When using a self-inflating bag it’s important to squeeze the bag in a manner designed to maximize oxygen concentration. When you abruptly allow the bag to refill after squeezing, it will tend to refill with room air rather than with oxygen, whose inflow time is limited. It is better to allow the bag to refill over 3–4 seconds by releasing the pressure of your hand gradually over that time period. Avoid breaking the mask seal when the bag is refilling because it will allow the bag to refill with room air rather than with oxygen.

You  cannot use a self-inflating bag for effective “blow by” unless you squeeze the bag to force oxygen toward the patient.

Free-Flow Inflating Ventilation Bags

Unlike a self-inflating bag, which looks like a soft filled football when not in use, an empty free flow inflation ventilation bag looks like a deflated balloon. A flow inflation bag requires constant fresh flow of oxygen into the bag: flow-inflation bags won’t refill if the oxygen source is empty or detached. In addition you must maintain a good seal on the ventilation mask against the face, otherwise the bag deflates and you can’t ventilate.

Flow-inflation, or inflow dependent bags, while more challenging to use, are common on anesthesia machines and in other ICU type settings because they allow finer control of tidal volume, and greater ability to assess the ventilation, and provide a higher FiO2.

Because the flow-inflating bag is soft, you can easily feel lung compliance and changes in resistance. When ventilating a neonate with a 500 ml bag, extremely fine control of tidal volume is possible, even while giving tidal volumes less than 50 ml. With spontaneous ventilation, you can actually see and feel the bag partially deflate with each inhalation before it reinflates with the gas flow. The amount of deflation gives a good indication of tidal volume. To the experienced hand, you will know immediately when you have lost the seal because the bag will go flat. This is unlike a self-filling bag that may lure you into a false sense of security because it’s always full, even if the lungs are not filling well.

On the negative side, unlike self-filling bags, there must be a good seal of the mask against the face to allow a flow inflation bag to provide positive pressure. A poor seal causes the flow inflation bag to deflate like a big balloon. A novice ventilator may have difficulty maintaining the seal needed. Because flow inflation bags are dependent on an oxygen source and require more training, emergency ventilation is usually provided by self-inflating bags.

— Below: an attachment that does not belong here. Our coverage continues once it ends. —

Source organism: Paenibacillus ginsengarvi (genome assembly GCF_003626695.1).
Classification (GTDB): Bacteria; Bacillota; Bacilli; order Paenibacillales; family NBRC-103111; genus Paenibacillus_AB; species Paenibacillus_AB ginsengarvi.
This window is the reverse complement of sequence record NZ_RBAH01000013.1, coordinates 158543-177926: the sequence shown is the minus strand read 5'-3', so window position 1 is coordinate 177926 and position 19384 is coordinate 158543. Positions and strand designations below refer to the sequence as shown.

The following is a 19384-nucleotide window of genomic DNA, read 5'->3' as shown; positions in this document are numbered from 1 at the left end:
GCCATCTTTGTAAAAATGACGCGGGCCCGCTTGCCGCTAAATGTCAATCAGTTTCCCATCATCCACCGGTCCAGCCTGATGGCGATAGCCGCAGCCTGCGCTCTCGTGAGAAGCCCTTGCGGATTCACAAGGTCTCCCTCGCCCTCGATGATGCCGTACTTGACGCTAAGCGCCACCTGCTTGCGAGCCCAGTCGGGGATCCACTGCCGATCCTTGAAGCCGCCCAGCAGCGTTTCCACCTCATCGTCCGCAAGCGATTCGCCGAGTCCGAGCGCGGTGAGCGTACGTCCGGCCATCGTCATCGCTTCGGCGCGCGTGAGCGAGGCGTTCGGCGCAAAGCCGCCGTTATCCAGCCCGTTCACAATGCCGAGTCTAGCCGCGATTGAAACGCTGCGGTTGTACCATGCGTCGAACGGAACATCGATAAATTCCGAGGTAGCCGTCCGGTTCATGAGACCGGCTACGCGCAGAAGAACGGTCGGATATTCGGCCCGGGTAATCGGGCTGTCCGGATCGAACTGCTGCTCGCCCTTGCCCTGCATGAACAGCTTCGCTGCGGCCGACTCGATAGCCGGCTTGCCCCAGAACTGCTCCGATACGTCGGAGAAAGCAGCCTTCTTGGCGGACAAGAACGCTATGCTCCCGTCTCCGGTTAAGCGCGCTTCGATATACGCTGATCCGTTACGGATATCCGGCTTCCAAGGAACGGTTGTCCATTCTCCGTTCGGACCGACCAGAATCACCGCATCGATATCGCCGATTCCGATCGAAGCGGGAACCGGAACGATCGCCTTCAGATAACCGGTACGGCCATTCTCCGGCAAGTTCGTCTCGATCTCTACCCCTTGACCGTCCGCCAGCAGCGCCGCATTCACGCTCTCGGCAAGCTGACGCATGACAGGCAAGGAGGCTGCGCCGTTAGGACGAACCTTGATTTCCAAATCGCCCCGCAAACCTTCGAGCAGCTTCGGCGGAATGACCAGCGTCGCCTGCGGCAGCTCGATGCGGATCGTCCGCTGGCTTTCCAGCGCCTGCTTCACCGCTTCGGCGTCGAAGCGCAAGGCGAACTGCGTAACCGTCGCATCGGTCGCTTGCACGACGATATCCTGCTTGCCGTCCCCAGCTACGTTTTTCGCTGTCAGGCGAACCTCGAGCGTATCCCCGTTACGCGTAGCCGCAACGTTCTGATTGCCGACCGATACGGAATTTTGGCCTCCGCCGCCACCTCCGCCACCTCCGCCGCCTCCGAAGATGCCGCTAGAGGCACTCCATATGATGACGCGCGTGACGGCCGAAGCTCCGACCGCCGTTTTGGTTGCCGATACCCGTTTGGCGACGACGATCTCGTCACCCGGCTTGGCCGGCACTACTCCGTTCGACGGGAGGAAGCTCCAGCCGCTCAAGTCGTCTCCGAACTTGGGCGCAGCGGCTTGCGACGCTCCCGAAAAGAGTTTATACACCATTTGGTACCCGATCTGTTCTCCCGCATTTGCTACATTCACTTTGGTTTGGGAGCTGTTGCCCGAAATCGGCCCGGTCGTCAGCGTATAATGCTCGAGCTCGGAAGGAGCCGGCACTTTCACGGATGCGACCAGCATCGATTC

The table  summarizes the difference between self-inflating and flow-inflating bags.

The table  summarizes the difference between manual ventilation with either a self-inflating or a flow-inflating bags.

Differences of self-inflating bags vs. free-flow bags.

If embedded video does not play then Follow this link to a video demonstrating the use of both types of ventilation bags using a pediatric manikin.

If embedded video does not play then Follow this link to a video clip describing effective manual ventilation.

No matter which type of device you use to ventilate it s always important to verify that you are ventilating adequately. Watch chest rise. Look for fogging of the mask. Listen for breath sounds. Check end-tidal CO2. Keep checking as ventilation proceeds because changes in mask fit, head position, lung compliance, patient position, and your own hand fatigue can lead to worsening ventilation.

further discussion of manual ventilation can be found in these articles:

May the Force Be With You

Christine Whitten MD,
author Anyone Can Intubate 5th Edition &
Pediatric Airway Management: A Step-by-Step guide

(all illustrations copyright Christine Whitten MD)

Cover of the book Anyone Can Intubate, A Step By Step Guide to Intubation and Airway Management, 5th edition       PedsCover_626x820

Please click on the covers to see inside my books at amazon.com

7 thoughts on “Difference in Manual Ventilation: Self-Inflating Ventilation Bag vs. a Free Flow Inflating Bag”

  1. A very important topic,and well described indeed. Appreciate for your effort . However, i am concerned about the appropriate use of self-inflating bag . Often time, we see health worker using self inflating bag for neonatal resuscitation are failing do do it properly because of one of the causes; improper seal, inappropriate positioning , secretion and so on .So, modification of the device to make the breath easy is imperative.I am trying it in a small scale.

  2. What is your recommendation for a self inflating Neonatal bag and mask to be available for a home delivery if things go bad? I understand this will not be attached to an O2 source

    1. Using a self inflating bag to ventilate, even without supplemental oxygen, can be life saving because it can often restore adequate oxygenation of the patient’s blood. If one decides to have a home delivery I think having a self-inflating bag available at a home delivery would be a good precaution – but ONLY if you know how to use one. A lay person who is not trained would have a difficult time safely ventilating any patient, especially an infant. When using a self inflating bag one must both be sure one is delivering a breath (the chest rises and the patient can exhale) as well as prevent over inflation of the lungs. Over inflation of a newborn lung causing lung collapse is a significant risk if one doesn’t know how to ventilate. Midwives in most states are required to know how to ventilate/resuscitate a newborn so having a midwife in attendance in case there is an emergency is a good precaution. A good preparation for Moms and Dads (or those soon to become new Moms and Dads) is to take a basic life support (BLS) CPR class. BLS will teach how to do mouth to mouth ventilation and chest compressions for both infants and adults as well as how to deal with aspiration and airway obstruction.